How Does the Mimosa Pudica Plant Move?
The Sensitive Plant that Moves
Meet the Mimose Pudica plant. Also known as the Sensitive Plant.
We live in Queensland, Australia. The Mimosa Pudica plants are common here and are classed as a weed. They are a fantastic plant, and our boys love them, because... they have an extraordinary ability: They move when they are touched. This is amazing for me to watch, so I can only imagine what my boys must be thinking when they see the leaves fold up.
Watching the Mimosa Pudica made me wonder how the plant moves. So I did some research, and in this post, I share with you my findings. How does the Mimosa Pudica move its leaves?
Watch the Mimosa Pudica Plant Move When Touched
Firstly, before we look at the science, here is a short video we took showing the leaflets of the Mimosa plant folding up after we touched the end of the leaf.
Why Do the Leaves on the Mimosa Plant Need to Shut?
One of the first questions we had when researching the Mimosa Pudica, is why do they even bother closing their leaves? Why has this trait stood the test of time and evolution?
It turns out; there are many reasons/advantages that this plant has by closing its leaves. Here are a few:
1. Deter Insects: When an insect lands on this plant, the leave fold down almost instantly, and this scares the insect which flies away immediately.
2. Deter Herbivores: Herbivores want big meals, not small ones. When the leaves on the Mimosa Pudica are folded up, the plant looks tiny and not very appealing to herbivores.
3. Exposes Spurs: When all the leaves ore folded down, the stem of the plant is exposed, and it has a vast amount of spurs from the ground up. These are sharp, and deter any animals (or humans) from touching it.
How Does the Mimosa Pudica Move Its Leaves?
Finally, we get to the important question. How does this plant move? It turns out, this simple question that I had after touching the plant has led me into one of the most complex things I have ever come across. I will do my best to explain it, but I will also put some excerpts from some experts below for those a little more intelligent than I.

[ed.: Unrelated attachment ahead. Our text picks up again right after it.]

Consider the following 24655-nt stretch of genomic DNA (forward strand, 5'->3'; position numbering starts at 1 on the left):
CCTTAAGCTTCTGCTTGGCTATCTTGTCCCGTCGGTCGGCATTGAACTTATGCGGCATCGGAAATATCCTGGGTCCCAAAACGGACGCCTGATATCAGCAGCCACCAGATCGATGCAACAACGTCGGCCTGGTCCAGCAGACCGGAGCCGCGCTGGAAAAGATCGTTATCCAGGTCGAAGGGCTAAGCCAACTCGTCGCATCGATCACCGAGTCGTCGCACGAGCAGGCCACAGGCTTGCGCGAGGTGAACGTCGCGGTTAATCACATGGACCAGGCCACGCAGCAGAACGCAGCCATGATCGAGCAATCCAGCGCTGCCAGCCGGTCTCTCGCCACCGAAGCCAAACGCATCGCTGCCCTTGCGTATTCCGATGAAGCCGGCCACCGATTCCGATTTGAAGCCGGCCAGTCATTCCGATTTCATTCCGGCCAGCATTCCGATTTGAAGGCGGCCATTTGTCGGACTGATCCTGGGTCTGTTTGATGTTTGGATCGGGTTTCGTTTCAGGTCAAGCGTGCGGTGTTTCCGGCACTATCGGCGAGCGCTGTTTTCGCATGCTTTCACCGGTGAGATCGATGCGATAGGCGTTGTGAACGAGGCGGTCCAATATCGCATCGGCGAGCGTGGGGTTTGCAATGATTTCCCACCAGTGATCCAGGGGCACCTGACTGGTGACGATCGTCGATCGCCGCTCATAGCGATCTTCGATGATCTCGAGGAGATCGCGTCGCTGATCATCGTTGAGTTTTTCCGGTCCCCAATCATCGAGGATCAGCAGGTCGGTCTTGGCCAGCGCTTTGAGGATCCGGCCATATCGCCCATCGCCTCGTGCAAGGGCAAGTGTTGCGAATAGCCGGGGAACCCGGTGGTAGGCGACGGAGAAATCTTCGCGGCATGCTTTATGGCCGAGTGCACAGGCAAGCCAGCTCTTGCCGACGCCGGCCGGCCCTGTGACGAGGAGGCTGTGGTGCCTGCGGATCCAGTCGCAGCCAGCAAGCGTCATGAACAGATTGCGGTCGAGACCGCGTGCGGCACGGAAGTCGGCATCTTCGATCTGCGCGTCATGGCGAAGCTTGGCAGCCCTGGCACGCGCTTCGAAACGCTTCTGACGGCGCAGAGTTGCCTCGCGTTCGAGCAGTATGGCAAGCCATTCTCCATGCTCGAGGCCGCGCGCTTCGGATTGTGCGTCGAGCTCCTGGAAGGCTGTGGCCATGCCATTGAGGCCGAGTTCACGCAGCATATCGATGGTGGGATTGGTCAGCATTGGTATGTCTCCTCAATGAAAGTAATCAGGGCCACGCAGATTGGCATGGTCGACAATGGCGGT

Our Simple Explanation
This plant has sensors that detect vibration. The Mimosa Pudica reacts once its sensors detect touch or vibration. This process is called Thigmonasty.
You may think that the plant has a 'default' position of open and upright, but from all of our research, it seems as though the default position is actually down and folded. When the plant is open, there is water inside cells that apply force via pressure against the cell walls. This is known as turgor pressure.
When the plant sensors vibration, the plant releases a number of chemicals including potassium ions. These chemicals cause the cells that are under pressure from the water to lose pressure. The lack of pressure sends the Mimosa Pudica back to its default state of folded and droopy.
The Complex Explanation
Here is what the professionals at ScienceABC had to say about why the Mimose Pudica leaves fold:
The movement of plants caused by touch stimulus is known as Thigmonasty. In this mechanosensory response, water within the cells and other cell contents apply a certain amount of force against the cell walls of the plant; this is called turgor pressure.
It is due to turgor pressure that the leaves of this plant stay upright unless disturbed externally. Now, when you touch or shake the leaves (known as seismonastic movements), the swollen base of the leaf stalk (called the ‘pulvinus’), which contains certain contractile proteins, is activated.
When disturbed externally, certain regions of the plant trigger a release of various chemicals, including potassium ions, within the body of the plant. These chemicals make water and electrolytes flow/diffuse out of the cell, resulting in a loss of cell pressure. This causes the cell to collapse, which squeezes the leaves shut. Stimuli, in the form of touch, is sometimes transmitted to neighboring leaves as well, causing leaves to fold.
A simple and a complex explanation of what happens when you mix baking soda and vinegar. A very popular STEM science reaction.